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Thread: FW & Free-Motion Quilting

  1. #1
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    FW & Free-Motion Quilting

    I have a "new to me" featherweight, Gussie, and am wondering about using her for FMQing. I haven't tried it out yet, other than some basic stitching, but i've seen a number of comments here where people have ooh'd and aah'd over the FMQing on a 15-91. I bought a 15-91 that i cleaned up and it's working, but i'm nervous about its electrical and want to have it replaced before i use it much.

    Is the FW good for FMQ? Any tips? Or should i use the FW for piecing and get the 15-91 working for FMQ?

    Do you cover the feed dogs with something? In the past, I've used my Rocketeer 503a for FMQ and its feed dogs drop.

  2. #2
    Super Member ArchaicArcane's Avatar
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    It can be done, even on the 221:
    http://www.youtube.com/watch?v=KK3UKFWtkIc

    I haven't worked up the nerve to try it yet on the 222.
    Tammi - I've found that many baby steps tend to get you further than a huge leap in followed by a huge leap out - http://www.archaicarcane.com
    Singer 431G, 411G, 301A, 2x 221 (featherweight), 222k - the holy grail, 99, 115, 15-90 Centennial, 27, VS2, 28 hc, 128 knee bar, 201-2, Pfaff 130-6. Non-Vintage - Pfaff 6122, Kenmore (Janome) 385.81595 serger, Kenmore (Janome) 385.81155, 2013 APQS Lucey

  3. #3
    Super Member mimiknoxtaylor's Avatar
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    I've done FMQ on my little FW, Sally with no problem. Only reason I even tried was because my 8 yr old grandson was doing something close to FMQ when I turned my back on him during our sewing session
    Feed dogs up & no special adjustments. Later I tried & Sally purred right along. Haven't done it long term since I have a Janome I prefer for FMQ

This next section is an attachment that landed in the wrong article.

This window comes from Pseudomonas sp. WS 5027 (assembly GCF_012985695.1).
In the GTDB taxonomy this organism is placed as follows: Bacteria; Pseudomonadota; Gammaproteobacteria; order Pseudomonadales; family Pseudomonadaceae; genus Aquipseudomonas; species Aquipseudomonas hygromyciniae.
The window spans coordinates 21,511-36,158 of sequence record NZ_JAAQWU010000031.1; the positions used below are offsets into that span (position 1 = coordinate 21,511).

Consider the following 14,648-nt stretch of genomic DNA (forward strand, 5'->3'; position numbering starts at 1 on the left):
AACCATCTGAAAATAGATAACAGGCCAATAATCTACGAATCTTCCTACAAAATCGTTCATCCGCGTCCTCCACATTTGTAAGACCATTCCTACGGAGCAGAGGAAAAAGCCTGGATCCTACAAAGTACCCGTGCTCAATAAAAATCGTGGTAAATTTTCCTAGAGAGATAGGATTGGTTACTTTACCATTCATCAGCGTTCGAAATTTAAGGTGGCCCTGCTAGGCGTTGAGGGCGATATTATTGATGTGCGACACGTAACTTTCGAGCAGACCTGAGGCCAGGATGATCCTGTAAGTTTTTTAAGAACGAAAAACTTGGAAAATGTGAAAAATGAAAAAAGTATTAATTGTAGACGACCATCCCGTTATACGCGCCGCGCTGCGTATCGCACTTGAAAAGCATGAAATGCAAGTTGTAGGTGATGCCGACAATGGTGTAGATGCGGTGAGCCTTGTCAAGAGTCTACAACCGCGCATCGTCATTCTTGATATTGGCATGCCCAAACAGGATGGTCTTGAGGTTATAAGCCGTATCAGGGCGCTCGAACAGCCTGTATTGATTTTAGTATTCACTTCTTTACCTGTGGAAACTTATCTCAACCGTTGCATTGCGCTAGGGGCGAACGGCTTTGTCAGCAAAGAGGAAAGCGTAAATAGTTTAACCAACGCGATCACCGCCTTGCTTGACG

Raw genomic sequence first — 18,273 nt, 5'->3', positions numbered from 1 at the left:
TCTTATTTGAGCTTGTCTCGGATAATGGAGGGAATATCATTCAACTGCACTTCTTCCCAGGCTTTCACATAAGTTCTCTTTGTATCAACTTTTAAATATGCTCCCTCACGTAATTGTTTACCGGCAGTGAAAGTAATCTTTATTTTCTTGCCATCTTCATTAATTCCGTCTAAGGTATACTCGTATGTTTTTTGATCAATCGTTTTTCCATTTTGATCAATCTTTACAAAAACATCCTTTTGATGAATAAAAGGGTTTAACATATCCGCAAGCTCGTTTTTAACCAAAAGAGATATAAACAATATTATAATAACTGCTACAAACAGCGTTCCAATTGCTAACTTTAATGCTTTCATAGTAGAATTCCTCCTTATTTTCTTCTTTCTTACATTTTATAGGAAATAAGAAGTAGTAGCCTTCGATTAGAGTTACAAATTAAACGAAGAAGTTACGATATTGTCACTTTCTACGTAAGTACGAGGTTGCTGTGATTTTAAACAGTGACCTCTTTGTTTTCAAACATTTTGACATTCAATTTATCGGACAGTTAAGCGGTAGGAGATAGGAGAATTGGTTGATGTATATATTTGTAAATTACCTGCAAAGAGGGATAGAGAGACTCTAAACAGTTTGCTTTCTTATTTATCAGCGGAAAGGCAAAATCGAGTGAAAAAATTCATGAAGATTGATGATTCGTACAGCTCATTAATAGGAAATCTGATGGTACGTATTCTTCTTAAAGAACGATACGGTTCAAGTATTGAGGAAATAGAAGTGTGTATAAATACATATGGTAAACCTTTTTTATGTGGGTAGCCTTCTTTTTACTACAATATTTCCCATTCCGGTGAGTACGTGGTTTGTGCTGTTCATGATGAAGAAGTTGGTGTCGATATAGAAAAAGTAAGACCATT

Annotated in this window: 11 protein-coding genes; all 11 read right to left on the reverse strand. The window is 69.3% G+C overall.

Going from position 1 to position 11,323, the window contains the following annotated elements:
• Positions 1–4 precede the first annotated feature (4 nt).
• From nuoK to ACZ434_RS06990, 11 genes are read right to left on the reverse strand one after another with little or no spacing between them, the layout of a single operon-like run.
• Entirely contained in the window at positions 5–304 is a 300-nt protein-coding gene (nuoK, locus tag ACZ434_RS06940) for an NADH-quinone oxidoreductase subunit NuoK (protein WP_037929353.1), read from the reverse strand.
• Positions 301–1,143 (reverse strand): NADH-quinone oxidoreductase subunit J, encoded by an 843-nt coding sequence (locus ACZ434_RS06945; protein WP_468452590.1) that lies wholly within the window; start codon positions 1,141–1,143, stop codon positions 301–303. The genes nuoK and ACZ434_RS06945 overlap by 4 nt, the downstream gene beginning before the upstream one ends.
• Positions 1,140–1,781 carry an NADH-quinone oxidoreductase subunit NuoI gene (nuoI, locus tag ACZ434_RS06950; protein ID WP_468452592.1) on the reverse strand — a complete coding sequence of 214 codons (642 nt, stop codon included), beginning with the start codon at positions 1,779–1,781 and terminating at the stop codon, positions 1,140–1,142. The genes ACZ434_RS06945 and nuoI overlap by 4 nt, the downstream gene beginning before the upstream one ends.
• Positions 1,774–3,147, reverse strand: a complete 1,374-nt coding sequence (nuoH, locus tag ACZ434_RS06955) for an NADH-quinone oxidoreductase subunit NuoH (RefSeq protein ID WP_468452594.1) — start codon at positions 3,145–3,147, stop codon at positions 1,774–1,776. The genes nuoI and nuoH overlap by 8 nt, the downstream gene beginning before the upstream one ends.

Joyce T, RN retired
    Laughter is the best medicine

  4. #4
    Super Member Candace's Avatar
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    The size of the throat is a big negative for FMQing with a FW. There are just so many better machines for it. For a small, small project it's fine, but try shoving a king size quilt through that throat and you'll probably lose the machine off the table;> Vintage machines are relatively inexpensive. Buy one with a much larger throat for FMQing and you will be so much happier!

  5. #5
    Senior Member harrishs's Avatar
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    thanks for the link. looks like fun but I haven't tired it---not brave enough, I guess.


    Quote Originally Posted by ArchaicArcane View Post
    It can be done, even on the 221:
    http://www.youtube.com/watch?v=KK3UKFWtkIc

    I haven't worked up the nerve to try it yet on the 222.

  6. #6
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    FW free motion quilting.

    Quote Originally Posted by harrishs View Post
    thanks for the link. looks like fun but I haven't tired it---not brave enough, I guess.
    Someone gave a link to a site which showed a Hopping foot/hopper foot? I think it was a Leah Day tutorial. This not much help I know but maybe you can get more advice from the great women on this Quilting board.